Today it is the largest producer of toaster pastries in the world, except for Kellogg’s. “Pop Tarts are number one and we’re number two,” said Boyle. “Ninety percent of all store brand toaster pastries are produced by Schulze & Burch.”
Boyle walked me through the factory. Toaster pastries are the bulk of its business, “our bread and butter,” Boyle said. Tuesday they were making strawberry, “by far the most popular flavor” he added, (followed by brown sugar cinnamon and chocolate fudge) — all frosted of course.
“The unfrosted don’t sell,” Boyle said. “You need the frosting to sell to kids.”
The bakery, which employs 500, makes toaster pastries by kneading dough in 3,600 pound batches, then rolling it in sheets through a line that must go faster as the sheets get thinner, machines cutting them into four-inch rectangles, air holes punched to let the steam out, then jam, which they make themselves, is spread, and the pastries — which Boyle calls “pies” — are baked in gas ovens as long as a football field.
I watched an amazing Bosch pick-and-place machine as it paired fruit bars to be wrapped — its four carbon fiber arms a blur as they plucked two bars and set them on a moving belt. It paired eight bars a second, something Annie Hall used to do by hand.
“You won’t remain in business in Chicago without investing in technology,” said Boyle. “We’re the envy of the industry.”
I thought back to another use of technology: the unexploded hydrogen bombs that brought me here.
Leaving the Wacker Drive civil defense treasure trove, lugging an 18-pound can of Schulze & Burch Survival Biscuits, I stood in the commotion of the Wacker Drive construction site, jackhammers chattering away in the distance, soaking in the surreal scene of Lower Wacker with the Upper Drive removed, all dust and rubble, the sky above framed by broken concrete and jutting rebar. It looked for a moment like a ruin, like the city as it would have been had the unthinkable occurred that we were trying to plan for with our pathetic little shelters and cans of crackers.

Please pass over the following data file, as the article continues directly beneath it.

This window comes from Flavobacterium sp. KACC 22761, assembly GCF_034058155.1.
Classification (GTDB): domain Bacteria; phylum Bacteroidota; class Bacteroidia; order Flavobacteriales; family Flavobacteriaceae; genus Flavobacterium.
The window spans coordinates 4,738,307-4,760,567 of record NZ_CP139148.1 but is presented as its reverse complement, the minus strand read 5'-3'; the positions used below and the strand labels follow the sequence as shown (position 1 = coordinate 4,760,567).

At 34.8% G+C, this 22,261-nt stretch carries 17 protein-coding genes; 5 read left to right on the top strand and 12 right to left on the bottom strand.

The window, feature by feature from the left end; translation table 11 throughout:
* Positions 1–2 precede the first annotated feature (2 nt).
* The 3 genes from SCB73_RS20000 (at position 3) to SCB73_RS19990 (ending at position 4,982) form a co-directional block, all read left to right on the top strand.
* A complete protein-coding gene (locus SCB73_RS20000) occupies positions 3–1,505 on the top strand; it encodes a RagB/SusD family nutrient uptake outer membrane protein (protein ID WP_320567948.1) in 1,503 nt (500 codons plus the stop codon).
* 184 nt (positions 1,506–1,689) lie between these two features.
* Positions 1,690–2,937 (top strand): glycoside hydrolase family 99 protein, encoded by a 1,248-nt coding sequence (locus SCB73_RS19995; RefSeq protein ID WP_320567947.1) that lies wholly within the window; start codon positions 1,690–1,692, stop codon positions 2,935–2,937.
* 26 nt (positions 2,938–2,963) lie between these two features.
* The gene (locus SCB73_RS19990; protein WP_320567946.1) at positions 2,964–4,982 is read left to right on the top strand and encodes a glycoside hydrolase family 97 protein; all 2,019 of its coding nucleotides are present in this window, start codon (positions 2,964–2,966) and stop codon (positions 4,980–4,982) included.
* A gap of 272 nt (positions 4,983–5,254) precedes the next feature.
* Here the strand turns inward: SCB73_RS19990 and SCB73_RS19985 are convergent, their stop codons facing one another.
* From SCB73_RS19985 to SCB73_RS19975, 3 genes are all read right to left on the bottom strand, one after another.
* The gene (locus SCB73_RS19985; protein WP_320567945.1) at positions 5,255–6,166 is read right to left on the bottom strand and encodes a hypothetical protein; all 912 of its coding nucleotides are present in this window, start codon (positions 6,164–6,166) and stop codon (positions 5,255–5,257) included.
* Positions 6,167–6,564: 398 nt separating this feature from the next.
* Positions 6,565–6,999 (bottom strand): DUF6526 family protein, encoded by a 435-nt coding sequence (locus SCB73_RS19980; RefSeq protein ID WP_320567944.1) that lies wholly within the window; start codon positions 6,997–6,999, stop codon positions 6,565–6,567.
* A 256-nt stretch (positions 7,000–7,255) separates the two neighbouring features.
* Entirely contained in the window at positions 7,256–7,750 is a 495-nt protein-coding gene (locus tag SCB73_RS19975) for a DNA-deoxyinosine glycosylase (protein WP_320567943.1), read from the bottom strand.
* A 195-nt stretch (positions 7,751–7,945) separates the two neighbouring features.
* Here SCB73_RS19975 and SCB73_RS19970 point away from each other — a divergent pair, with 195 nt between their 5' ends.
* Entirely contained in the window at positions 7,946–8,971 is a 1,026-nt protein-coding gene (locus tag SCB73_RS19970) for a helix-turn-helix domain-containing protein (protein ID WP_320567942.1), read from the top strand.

We commemorate the wars fought, the heroes who died in them. And rightly so. But maybe we also should celebrate the wars we didn’t fight, the people who didn’t die — we should honor the rationality that pulled the United States and Russia back from the brink in 1962, 50 years ago this October. To recognize the great blessing we enjoy, to use technology to make frosted strawberry toaster pastries at a very fast rate, right here in Chicago, and that the biscuits we set aside for the end of the world went uneaten.
Well, until now — how could you not? Not bad, really, dry of course, a blend of a saltine and a graham cracker, almost tasteless, with perhaps a slight off flavor of smokiness. They held up. Annie Hall and her co-workers did their job well.
—Originally published in the Sun-Times, March 18, 2012
My musical partner in Bloomington, IL has a Rheem air conditioner. He and I had a colleague in the Central IL music scene BITD who had a little red Rheem organ. Indeed, the company apparently dabbled in the Farfisa Knock-Off organ craze of the mid-60s started in part by ? & the Mysterian's single "96 Tears," abetted by the Doors' Ray Manzarek, who grew up here. A portable little brother to the Sears (& thus Chicago) Silvertone guitars. And Ludwig made high-quality drums at 1750 N. Damen. But I digress.ReplyDelete
But the toaster pastries Schulze makes are made at the one story plant at 35th & Racine. You used to be able to buy seconds of them 24 hours a day, as the security guard would sell them to you. They often came in broken pieces in a huge clear plastic bag.ReplyDelete
But others came in the boxes, & I saw at least a dozen different brands. I'm pretty sure Aldi's are made there.
But the building in the photo is their former building, at Garfield & Wabash, which made Butternut Bread until maybe 10 years ago.
I got to go inside the first floor about four years ago on Open House Weekend & it was a total wreck, with wires hanging down & water dripping all over the place.
It was supposed to be turned into a massive internet hub, but that fell through at the time.